Hearing Care Blog

My hearing explained

Reading Time: 3 min.

A common dilemma/challenge faced by hearing care professionals is how best to describe hearing results to clients.

Frequently, clinicians have relied on the audiogram and speech banana to educate and counsel clients about their hearing loss. Despite its common use as a counselling tool, the effectiveness of the audiogram for this purpose has not been widely researched. The information that is available indicates that clients find the audiogram difficult to understand. In a recent survey conducted by the Ida Institute, participants on average rated their ability to understand the audiogram as a 6 out of 10 and their ability to relay this information to family and friends only 5 out of 10.


In response to these findings, the Ida Institute has created the My Hearing Explained tool. My Hearing Explained is a conversation guide to assist clinicians explain results in a more client centric manner. The tool translates the more complex, technical wording often used to explain hearing results into everyday language, and uses familiar icons that are easier for the client to understand and relate to. Results are explained using three basic terms:

  • Volume – ability to hear sound.
  • Clarity - ability to distinguish sounds and understand speech.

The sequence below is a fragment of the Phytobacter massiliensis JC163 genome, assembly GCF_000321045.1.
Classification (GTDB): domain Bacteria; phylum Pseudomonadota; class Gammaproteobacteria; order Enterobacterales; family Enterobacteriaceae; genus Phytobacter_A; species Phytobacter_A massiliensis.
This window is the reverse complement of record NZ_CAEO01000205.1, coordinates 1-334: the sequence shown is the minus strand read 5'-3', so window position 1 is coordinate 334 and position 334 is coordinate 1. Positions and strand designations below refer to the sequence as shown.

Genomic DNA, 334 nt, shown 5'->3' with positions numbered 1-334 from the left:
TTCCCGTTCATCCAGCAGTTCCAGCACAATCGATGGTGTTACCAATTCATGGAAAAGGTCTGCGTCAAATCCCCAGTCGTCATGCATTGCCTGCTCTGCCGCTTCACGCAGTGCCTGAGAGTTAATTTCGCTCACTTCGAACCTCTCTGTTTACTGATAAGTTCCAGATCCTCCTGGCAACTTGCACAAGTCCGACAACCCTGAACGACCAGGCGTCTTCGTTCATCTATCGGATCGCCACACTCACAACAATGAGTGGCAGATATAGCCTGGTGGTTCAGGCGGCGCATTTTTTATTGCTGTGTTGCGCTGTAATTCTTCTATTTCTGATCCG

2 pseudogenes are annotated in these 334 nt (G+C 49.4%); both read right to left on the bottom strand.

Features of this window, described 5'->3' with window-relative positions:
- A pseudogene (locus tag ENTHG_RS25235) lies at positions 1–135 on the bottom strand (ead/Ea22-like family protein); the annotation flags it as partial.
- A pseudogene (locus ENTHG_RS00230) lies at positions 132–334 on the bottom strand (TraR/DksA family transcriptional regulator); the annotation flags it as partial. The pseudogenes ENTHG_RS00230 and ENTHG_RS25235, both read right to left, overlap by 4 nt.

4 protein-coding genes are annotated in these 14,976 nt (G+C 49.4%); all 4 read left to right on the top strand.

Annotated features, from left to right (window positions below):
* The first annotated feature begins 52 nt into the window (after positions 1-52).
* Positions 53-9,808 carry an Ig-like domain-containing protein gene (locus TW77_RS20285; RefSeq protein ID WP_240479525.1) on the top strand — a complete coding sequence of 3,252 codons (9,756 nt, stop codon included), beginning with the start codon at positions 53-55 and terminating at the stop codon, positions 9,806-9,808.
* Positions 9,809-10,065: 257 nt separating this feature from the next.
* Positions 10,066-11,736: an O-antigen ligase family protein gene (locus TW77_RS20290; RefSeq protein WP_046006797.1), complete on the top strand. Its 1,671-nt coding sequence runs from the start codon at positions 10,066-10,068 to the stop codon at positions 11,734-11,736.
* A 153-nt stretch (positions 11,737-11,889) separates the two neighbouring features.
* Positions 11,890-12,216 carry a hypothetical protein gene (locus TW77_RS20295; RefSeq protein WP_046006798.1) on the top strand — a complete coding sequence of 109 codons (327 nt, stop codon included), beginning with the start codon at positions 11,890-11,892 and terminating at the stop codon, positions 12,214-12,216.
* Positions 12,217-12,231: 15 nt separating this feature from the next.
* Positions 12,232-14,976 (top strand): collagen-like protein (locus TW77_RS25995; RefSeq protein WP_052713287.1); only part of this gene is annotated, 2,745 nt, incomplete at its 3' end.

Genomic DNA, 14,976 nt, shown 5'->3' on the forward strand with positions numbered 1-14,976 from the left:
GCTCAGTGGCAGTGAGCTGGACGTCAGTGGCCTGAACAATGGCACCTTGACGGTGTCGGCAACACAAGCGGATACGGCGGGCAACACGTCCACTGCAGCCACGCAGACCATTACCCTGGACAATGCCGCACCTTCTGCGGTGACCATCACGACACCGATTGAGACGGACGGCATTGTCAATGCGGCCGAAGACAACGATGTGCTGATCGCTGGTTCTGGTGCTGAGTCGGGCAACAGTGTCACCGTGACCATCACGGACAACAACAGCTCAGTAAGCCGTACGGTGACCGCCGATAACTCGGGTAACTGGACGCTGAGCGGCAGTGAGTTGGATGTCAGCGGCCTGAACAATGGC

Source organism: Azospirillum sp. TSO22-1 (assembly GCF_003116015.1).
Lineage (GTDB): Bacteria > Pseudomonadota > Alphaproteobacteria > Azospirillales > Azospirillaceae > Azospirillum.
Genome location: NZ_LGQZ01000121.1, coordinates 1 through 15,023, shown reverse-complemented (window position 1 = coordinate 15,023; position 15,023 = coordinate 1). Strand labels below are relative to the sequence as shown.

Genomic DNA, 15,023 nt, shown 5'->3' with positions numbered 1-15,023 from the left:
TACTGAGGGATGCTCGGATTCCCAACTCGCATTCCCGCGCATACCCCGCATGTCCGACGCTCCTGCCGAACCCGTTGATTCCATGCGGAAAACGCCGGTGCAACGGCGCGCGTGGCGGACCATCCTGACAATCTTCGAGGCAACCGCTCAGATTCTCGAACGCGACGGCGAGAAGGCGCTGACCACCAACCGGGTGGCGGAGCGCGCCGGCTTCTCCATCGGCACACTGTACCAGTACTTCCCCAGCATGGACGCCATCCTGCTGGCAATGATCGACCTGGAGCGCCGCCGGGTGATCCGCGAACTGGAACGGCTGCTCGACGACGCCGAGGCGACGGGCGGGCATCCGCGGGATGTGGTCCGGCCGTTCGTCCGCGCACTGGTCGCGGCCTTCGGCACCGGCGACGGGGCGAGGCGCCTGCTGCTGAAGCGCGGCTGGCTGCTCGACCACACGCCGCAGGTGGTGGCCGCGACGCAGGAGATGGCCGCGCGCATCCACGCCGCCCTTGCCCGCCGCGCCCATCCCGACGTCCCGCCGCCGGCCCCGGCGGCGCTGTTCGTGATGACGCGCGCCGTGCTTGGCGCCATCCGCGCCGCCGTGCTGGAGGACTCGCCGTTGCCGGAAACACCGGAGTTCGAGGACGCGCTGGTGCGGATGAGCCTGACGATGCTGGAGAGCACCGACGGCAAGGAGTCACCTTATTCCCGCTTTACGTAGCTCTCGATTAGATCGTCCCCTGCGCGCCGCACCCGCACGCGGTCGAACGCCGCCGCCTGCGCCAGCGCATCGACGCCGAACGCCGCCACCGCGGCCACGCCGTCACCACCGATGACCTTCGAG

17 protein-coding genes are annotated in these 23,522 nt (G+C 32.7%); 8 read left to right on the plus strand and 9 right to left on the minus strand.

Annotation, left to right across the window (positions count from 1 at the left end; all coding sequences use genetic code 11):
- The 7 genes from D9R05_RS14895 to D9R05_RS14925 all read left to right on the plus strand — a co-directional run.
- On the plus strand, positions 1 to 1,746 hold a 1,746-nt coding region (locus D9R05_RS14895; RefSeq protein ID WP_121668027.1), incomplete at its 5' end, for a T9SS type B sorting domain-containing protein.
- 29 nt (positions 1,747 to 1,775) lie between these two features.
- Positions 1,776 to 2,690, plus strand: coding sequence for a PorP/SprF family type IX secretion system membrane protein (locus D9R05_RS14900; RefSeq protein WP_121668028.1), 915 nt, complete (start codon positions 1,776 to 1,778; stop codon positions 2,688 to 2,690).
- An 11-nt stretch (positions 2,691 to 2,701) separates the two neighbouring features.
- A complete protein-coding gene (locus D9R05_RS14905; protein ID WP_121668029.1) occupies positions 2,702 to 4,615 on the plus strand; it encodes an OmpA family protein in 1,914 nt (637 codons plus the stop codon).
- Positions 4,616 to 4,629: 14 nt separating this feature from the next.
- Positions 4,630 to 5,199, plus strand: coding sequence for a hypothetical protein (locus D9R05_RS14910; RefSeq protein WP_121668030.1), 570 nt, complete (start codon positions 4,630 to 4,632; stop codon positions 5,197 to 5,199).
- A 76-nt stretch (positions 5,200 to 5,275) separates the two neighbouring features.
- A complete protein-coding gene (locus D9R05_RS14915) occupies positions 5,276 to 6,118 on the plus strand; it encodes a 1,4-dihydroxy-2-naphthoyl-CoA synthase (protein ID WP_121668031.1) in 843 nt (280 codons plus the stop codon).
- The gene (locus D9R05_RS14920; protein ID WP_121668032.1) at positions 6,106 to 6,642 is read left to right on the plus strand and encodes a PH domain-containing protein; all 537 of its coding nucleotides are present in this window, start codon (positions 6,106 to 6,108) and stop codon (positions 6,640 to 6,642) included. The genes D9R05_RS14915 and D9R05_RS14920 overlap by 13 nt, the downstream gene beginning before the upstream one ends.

• Brain energy – the amount of energy remaining after listening for an extended period.

What the client can and can’t hear are detailed on the form, as well as the communication situations that are important to them. Technology and communication strategies that are discussed during the appointment can also be included on the form.


Designed to fit on a single A4 page, My Hearing Explained provides a nice summary of all the information covered during the initial appointment. For many clients, finding out they have a hearing loss is upsetting and stressful. By providing results in a written format, clinicians can ensure that the information discussed during the appointment is not misunderstood or forgotten once a client leaves the clinic and that the client has something to take home to show and discuss with family and friends.

The audiogram will always serve an important part of audiological practice as a way of recording results and determining appropriate rehabilitation options. However, by using tools such as My Hearing Explained, resulting discussions can be delivered in a manner that is more appropriate to the needs of clients.

A copy of My Hearing Explained can be obtained from the Ida Institute’s website.